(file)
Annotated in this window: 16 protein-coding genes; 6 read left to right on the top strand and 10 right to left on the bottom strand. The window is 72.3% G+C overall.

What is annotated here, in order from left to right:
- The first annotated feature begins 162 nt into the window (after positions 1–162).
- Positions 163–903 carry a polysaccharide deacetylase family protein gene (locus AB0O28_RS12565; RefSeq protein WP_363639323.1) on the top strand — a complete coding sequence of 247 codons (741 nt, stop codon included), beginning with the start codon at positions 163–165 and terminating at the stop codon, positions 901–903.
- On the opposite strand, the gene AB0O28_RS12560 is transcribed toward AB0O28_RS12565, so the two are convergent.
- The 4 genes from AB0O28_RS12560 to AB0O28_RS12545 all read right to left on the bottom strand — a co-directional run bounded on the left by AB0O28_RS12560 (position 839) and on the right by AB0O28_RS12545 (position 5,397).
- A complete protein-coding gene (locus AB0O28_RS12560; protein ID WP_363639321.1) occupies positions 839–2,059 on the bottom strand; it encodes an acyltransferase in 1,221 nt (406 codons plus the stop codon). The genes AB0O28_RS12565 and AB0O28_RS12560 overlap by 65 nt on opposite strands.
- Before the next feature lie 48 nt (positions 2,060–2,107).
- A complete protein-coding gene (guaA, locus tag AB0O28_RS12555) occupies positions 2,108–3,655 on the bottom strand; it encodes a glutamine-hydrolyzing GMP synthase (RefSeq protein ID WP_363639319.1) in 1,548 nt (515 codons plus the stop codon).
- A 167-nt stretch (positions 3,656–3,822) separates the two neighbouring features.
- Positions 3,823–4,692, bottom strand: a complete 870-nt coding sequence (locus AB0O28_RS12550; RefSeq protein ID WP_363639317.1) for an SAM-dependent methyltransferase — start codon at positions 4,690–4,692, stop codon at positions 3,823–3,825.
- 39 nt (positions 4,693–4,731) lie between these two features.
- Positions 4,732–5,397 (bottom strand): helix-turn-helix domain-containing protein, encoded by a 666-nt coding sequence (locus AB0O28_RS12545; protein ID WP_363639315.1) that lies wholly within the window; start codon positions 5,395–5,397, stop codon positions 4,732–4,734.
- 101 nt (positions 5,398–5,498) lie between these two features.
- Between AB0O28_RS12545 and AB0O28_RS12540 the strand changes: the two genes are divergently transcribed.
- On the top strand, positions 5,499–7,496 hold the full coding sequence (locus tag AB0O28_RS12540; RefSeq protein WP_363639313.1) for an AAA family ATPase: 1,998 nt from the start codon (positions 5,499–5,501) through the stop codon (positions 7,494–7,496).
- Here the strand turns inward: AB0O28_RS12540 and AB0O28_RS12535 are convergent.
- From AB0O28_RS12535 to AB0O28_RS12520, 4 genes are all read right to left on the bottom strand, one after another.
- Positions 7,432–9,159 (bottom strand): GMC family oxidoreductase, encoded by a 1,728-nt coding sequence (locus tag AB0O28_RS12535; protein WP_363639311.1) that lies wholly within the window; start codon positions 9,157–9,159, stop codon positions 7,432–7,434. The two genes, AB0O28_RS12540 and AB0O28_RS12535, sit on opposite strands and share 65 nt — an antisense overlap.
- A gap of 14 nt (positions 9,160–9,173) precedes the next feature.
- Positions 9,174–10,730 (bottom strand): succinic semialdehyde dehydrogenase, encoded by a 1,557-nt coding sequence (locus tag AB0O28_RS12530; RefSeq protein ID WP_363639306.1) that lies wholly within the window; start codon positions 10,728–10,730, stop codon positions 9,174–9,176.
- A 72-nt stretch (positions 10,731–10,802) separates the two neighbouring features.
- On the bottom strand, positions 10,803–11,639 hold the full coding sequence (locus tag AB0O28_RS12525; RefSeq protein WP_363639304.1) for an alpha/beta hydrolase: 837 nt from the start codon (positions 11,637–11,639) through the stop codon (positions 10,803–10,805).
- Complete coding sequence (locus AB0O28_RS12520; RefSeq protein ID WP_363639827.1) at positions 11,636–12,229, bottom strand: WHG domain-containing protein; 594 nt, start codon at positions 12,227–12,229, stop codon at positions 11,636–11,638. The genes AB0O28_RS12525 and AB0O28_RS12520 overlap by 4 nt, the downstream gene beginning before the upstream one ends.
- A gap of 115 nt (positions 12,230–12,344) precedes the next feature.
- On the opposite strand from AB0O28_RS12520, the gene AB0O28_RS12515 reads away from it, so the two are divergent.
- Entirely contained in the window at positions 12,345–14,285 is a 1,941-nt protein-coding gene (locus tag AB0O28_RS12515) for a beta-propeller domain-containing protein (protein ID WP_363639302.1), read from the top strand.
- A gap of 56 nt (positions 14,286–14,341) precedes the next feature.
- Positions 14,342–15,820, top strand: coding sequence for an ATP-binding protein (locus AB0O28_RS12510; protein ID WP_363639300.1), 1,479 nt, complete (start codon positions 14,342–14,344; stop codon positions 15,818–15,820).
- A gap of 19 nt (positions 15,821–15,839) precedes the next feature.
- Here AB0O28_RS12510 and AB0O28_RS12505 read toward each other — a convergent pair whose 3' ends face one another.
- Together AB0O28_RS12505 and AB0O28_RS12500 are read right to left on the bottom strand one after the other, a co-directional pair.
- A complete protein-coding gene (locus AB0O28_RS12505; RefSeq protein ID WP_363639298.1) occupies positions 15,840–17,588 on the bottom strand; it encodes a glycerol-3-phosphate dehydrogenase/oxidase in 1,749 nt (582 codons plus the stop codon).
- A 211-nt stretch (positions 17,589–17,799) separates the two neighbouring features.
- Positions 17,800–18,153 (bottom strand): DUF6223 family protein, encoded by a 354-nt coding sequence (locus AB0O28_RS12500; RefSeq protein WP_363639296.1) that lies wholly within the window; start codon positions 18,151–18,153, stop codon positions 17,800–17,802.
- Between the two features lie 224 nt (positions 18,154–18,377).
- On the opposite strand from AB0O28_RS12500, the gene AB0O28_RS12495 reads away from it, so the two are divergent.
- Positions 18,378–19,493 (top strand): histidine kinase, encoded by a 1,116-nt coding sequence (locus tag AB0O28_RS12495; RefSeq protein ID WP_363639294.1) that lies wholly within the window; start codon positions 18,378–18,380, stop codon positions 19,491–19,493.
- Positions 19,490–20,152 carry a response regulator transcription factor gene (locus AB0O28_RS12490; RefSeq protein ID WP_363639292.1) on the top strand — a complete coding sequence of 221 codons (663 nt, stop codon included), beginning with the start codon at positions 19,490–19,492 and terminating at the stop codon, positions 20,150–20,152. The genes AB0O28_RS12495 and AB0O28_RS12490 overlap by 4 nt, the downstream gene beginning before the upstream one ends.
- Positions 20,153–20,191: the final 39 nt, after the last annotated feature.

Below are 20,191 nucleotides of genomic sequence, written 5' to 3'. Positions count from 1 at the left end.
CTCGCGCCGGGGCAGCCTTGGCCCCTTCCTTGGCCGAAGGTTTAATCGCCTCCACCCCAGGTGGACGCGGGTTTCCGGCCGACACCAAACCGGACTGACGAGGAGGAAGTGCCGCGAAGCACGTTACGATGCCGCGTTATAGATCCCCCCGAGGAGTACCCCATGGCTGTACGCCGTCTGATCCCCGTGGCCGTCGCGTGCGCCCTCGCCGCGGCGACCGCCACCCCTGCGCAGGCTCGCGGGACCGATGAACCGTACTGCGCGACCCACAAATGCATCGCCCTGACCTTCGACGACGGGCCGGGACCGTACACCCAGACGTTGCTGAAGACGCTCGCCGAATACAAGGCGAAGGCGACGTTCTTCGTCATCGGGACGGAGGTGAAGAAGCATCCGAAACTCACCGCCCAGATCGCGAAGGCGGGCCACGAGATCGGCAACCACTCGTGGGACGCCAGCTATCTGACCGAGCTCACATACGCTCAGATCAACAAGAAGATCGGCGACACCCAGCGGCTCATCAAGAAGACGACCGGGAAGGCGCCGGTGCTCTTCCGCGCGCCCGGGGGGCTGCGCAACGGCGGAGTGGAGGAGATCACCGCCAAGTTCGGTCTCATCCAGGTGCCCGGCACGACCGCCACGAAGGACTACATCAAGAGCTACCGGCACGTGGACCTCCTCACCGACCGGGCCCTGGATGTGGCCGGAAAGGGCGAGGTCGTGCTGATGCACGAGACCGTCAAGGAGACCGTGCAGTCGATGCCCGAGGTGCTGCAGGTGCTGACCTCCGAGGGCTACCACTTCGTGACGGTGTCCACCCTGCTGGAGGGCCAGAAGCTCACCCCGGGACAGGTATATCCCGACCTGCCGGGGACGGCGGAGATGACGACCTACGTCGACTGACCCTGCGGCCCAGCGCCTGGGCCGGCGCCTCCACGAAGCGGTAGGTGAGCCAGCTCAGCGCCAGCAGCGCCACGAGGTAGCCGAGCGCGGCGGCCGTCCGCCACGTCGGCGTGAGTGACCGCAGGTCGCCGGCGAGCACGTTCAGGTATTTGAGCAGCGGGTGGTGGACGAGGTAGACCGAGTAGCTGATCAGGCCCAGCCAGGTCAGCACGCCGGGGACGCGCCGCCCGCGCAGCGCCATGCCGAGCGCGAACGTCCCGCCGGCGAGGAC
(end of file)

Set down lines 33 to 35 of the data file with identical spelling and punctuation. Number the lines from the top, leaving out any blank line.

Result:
- A complete protein-coding gene (locus AB0O28_RS12505; RefSeq protein ID WP_363639298.1) occupies positions 15,840–17,588 on the bottom strand; it encodes a glycerol-3-phosphate dehydrogenase/oxidase in 1,749 nt (582 codons plus the stop codon).
- A 211-nt stretch (positions 17,589–17,799) separates the two neighbouring features.
- Positions 17,800–18,153 (bottom strand): DUF6223 family protein, encoded by a 354-nt coding sequence (locus AB0O28_RS12500; RefSeq protein WP_363639296.1) that lies wholly within the window; start codon positions 18,151–18,153, stop codon positions 17,800–17,802.